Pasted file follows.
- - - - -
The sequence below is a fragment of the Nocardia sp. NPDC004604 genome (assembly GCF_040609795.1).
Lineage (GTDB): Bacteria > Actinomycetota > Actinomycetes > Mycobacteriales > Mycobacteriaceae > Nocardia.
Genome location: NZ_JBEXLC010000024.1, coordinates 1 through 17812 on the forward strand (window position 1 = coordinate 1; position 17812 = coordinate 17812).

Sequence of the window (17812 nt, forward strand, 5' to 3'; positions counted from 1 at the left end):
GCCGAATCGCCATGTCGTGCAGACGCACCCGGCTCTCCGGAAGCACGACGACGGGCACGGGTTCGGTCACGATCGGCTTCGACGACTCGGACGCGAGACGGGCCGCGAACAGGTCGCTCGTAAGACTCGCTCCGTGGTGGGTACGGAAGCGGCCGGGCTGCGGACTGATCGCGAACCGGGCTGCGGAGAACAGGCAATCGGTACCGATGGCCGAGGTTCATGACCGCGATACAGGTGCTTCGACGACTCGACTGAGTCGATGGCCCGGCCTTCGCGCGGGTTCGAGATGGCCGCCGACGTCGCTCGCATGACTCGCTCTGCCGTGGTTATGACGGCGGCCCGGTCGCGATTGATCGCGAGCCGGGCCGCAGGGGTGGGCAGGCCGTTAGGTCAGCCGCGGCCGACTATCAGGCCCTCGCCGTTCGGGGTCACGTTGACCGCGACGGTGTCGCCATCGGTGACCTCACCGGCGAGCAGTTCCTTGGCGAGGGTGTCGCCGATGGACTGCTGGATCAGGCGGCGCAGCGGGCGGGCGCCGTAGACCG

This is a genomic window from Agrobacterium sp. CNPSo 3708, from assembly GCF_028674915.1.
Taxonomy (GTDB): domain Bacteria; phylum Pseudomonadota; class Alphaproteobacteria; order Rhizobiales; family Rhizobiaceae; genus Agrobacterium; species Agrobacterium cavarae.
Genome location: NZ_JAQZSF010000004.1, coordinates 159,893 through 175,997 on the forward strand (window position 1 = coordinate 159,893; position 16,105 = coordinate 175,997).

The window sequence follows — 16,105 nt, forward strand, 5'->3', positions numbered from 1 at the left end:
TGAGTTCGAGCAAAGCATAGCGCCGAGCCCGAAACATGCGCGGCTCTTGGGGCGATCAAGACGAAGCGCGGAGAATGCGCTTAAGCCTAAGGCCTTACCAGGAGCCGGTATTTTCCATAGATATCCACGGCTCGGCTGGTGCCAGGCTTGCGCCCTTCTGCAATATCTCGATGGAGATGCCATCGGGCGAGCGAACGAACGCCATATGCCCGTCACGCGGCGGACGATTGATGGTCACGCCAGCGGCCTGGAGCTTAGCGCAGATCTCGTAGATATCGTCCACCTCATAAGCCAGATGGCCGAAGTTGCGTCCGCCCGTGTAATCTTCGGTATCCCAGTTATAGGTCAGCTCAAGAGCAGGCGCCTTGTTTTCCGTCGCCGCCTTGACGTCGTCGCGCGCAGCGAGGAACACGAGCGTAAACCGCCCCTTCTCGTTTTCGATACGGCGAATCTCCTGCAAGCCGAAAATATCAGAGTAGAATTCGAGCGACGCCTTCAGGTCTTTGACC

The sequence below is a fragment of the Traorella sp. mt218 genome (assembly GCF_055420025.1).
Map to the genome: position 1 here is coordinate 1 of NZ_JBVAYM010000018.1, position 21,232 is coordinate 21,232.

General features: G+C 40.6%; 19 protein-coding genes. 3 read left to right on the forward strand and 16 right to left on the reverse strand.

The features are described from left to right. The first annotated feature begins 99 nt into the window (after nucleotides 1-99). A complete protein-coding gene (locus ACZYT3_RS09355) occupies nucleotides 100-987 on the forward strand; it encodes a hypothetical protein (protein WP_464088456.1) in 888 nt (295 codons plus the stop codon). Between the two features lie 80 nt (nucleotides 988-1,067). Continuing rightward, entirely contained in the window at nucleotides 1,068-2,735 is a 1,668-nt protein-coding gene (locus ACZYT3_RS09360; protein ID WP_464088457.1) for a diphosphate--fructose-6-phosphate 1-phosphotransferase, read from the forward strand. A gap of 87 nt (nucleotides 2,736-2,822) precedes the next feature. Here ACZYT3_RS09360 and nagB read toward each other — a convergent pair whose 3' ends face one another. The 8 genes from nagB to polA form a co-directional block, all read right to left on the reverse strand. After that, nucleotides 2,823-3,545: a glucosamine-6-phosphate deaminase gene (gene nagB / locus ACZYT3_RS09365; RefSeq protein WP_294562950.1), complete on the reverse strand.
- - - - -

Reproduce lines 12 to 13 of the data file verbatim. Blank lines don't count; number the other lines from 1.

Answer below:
Map to the genome: position 1 here is coordinate 1 of NZ_JBVAYM010000018.1, position 21,232 is coordinate 21,232.

General features: G+C 40.6%; 19 protein-coding genes. 3 read left to right on the forward strand and 16 right to left on the reverse strand.